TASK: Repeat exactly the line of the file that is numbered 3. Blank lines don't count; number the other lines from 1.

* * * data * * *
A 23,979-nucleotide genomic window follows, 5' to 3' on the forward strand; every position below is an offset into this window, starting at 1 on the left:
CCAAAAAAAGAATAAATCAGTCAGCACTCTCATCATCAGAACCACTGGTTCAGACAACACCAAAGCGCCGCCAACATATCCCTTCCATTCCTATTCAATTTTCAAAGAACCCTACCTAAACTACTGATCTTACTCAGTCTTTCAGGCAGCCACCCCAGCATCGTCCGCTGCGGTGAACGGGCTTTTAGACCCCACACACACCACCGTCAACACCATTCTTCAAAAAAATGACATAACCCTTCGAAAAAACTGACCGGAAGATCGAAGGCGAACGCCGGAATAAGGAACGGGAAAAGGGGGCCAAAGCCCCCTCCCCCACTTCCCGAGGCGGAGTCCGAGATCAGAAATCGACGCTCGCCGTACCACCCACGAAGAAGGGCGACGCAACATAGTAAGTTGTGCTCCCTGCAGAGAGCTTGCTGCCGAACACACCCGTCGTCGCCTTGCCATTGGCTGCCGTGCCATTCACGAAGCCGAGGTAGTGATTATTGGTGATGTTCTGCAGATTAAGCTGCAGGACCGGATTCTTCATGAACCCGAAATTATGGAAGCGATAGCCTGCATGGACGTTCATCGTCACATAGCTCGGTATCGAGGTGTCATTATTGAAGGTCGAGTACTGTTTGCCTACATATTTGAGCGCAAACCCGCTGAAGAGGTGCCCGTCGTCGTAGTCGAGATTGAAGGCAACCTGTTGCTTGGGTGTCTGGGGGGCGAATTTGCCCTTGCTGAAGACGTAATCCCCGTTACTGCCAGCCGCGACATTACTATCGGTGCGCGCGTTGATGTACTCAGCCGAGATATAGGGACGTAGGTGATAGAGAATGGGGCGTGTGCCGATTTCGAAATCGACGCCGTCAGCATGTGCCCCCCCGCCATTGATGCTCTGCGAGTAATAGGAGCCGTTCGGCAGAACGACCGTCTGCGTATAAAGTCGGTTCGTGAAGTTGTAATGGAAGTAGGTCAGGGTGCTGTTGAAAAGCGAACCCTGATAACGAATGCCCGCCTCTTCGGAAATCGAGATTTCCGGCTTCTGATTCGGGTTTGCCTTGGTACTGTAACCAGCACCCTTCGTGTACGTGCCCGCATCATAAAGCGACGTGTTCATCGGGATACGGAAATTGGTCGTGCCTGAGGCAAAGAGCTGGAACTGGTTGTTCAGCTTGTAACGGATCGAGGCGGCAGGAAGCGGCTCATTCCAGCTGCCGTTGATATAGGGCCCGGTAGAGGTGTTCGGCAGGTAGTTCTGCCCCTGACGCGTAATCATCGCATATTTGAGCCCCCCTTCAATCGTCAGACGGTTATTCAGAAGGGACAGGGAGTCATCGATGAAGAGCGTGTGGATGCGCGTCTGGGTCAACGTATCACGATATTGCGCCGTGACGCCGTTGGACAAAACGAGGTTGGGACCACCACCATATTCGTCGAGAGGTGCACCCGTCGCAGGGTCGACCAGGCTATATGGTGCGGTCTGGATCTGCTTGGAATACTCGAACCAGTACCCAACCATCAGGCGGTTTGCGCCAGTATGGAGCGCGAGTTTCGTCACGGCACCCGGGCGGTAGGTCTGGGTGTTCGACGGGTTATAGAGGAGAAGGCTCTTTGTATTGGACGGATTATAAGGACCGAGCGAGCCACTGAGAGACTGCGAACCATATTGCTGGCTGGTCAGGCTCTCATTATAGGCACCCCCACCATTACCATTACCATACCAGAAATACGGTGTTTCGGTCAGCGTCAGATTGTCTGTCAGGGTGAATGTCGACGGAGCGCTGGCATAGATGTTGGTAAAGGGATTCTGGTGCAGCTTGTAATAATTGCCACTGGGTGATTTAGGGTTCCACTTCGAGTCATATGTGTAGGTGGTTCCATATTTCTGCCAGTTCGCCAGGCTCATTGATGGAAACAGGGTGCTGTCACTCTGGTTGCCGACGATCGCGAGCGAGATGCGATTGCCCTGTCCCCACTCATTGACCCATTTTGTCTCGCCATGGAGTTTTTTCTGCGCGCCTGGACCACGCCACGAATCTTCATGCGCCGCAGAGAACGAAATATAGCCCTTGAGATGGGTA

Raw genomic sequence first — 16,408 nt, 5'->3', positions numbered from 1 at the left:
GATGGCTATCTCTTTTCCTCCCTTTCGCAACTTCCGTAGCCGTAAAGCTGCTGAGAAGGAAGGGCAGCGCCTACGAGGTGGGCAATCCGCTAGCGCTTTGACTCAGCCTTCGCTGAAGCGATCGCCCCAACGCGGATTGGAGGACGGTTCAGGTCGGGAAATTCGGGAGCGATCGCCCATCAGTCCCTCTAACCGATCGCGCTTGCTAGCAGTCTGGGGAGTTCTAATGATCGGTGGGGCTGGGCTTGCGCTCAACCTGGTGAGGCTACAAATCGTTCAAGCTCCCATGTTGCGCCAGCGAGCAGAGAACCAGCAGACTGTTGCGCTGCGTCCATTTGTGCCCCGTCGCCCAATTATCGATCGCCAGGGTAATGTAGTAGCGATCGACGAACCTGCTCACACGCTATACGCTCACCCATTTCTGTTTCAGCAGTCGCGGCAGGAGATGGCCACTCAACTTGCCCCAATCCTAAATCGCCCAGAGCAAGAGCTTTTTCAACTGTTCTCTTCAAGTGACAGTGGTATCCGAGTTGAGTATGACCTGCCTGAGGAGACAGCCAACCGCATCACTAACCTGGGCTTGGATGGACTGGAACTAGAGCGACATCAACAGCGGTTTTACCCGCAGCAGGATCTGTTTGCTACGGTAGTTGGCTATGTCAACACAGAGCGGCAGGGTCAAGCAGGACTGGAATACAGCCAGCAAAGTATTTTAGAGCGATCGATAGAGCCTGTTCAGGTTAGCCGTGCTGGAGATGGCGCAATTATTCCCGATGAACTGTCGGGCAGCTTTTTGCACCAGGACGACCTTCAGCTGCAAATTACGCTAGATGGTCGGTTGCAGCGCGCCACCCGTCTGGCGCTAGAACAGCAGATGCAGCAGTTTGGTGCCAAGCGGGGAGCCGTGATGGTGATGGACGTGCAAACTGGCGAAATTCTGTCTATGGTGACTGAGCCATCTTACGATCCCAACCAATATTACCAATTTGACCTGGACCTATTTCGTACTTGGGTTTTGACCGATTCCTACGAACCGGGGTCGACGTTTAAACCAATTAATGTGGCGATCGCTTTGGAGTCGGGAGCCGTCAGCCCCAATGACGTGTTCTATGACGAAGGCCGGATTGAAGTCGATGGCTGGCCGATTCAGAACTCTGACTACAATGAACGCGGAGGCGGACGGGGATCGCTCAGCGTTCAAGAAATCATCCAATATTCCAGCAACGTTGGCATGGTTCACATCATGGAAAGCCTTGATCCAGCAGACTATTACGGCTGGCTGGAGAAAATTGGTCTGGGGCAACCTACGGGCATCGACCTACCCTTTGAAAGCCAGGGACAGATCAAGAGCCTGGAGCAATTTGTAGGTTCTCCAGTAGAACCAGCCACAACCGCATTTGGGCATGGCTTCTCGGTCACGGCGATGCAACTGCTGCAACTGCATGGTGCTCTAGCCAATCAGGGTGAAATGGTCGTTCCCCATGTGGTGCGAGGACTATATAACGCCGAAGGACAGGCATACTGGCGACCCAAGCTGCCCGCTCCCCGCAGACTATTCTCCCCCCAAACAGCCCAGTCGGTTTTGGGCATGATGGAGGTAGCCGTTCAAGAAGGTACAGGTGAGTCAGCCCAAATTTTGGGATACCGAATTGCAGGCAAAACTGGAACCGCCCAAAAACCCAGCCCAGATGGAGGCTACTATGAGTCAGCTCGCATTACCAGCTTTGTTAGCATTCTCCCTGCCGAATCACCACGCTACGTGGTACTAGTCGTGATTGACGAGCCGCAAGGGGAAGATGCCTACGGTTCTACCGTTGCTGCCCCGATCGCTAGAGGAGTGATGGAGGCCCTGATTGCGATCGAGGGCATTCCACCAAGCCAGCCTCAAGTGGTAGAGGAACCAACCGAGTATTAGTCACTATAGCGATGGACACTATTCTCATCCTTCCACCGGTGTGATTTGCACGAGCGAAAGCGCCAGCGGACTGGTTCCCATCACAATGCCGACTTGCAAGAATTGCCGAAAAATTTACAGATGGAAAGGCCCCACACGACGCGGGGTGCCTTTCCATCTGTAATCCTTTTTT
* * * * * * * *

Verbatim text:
Raw genomic sequence first — 16,408 nt, 5'->3', positions numbered from 1 at the left: